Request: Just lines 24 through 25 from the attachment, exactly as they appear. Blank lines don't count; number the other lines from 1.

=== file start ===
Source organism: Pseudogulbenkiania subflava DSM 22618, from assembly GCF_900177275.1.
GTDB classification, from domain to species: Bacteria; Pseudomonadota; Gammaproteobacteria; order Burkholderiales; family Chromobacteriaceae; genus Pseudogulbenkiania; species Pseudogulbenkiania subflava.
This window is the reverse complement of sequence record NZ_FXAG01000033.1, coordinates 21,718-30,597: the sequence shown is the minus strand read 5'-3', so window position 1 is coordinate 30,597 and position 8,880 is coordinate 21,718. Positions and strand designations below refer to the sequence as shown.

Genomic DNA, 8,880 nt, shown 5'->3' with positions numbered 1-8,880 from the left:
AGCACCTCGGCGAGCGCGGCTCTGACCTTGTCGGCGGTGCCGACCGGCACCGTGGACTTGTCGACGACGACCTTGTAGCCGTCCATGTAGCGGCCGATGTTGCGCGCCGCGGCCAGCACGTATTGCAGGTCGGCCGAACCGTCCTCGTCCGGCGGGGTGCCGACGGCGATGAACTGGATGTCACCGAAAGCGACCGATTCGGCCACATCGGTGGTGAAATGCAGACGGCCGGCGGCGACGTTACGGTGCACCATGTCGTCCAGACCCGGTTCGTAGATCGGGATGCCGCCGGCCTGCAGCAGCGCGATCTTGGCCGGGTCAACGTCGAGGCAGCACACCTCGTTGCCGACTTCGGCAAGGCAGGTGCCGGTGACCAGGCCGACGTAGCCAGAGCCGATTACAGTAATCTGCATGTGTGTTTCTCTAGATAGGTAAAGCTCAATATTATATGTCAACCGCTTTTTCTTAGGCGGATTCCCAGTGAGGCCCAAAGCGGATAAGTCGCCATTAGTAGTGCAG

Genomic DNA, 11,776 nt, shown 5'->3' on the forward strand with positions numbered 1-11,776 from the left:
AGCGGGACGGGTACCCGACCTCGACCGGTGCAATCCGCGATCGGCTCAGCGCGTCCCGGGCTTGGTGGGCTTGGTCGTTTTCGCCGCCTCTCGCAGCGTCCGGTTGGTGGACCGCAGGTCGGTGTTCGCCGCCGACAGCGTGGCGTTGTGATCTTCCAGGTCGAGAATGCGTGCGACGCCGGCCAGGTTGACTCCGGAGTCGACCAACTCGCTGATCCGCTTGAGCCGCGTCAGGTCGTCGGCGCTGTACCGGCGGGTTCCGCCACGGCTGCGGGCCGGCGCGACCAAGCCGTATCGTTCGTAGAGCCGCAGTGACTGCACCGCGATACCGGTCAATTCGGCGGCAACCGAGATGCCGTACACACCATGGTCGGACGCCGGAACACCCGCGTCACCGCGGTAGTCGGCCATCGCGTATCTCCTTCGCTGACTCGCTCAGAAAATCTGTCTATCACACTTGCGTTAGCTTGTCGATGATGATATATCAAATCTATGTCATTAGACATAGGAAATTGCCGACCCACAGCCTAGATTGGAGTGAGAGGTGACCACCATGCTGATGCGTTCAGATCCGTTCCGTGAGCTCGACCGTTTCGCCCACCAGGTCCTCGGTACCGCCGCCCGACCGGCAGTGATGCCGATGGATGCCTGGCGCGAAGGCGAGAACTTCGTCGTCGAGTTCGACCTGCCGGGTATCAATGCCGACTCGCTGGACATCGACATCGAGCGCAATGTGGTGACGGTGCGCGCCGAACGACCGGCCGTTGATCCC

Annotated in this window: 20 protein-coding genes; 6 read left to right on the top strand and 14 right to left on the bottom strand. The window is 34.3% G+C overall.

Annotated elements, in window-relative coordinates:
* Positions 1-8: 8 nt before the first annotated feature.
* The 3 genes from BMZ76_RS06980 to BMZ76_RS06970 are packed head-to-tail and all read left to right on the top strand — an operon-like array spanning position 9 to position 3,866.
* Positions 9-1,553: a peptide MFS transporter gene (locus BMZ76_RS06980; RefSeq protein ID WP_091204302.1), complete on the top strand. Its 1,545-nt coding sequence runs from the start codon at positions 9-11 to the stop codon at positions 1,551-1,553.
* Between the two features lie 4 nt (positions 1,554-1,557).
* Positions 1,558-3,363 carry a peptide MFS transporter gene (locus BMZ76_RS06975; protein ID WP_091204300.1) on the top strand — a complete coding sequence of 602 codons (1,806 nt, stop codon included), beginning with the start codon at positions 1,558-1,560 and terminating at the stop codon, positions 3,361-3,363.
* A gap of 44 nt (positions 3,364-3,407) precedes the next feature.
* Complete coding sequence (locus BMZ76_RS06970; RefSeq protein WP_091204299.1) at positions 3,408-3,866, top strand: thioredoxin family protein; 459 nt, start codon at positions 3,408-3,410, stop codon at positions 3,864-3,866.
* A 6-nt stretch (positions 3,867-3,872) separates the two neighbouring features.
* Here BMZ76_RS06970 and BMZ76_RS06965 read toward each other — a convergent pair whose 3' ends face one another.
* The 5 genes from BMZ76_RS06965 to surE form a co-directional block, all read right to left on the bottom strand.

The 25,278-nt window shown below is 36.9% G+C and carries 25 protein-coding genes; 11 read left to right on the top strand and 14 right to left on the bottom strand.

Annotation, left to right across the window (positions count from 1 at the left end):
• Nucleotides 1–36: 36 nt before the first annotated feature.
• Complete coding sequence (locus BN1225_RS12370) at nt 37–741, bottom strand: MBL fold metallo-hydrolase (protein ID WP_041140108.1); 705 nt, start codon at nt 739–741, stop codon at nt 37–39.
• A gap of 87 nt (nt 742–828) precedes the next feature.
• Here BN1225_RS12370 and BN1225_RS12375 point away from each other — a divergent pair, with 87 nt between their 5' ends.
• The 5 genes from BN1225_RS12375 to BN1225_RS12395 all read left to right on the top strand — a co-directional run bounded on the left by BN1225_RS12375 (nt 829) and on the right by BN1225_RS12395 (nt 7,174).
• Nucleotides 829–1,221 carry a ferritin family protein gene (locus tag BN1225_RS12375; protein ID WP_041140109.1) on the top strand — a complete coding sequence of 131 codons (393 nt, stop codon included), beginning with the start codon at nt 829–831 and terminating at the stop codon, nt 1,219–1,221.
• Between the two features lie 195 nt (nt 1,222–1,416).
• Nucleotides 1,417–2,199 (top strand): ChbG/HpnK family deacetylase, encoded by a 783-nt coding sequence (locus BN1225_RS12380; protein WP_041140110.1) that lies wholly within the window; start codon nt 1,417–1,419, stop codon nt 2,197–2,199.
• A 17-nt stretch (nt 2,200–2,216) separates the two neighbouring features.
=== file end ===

• A gap of 87 nt (nt 742–828) precedes the next feature.
• Here BN1225_RS12370 and BN1225_RS12375 point away from each other — a divergent pair, with 87 nt between their 5' ends.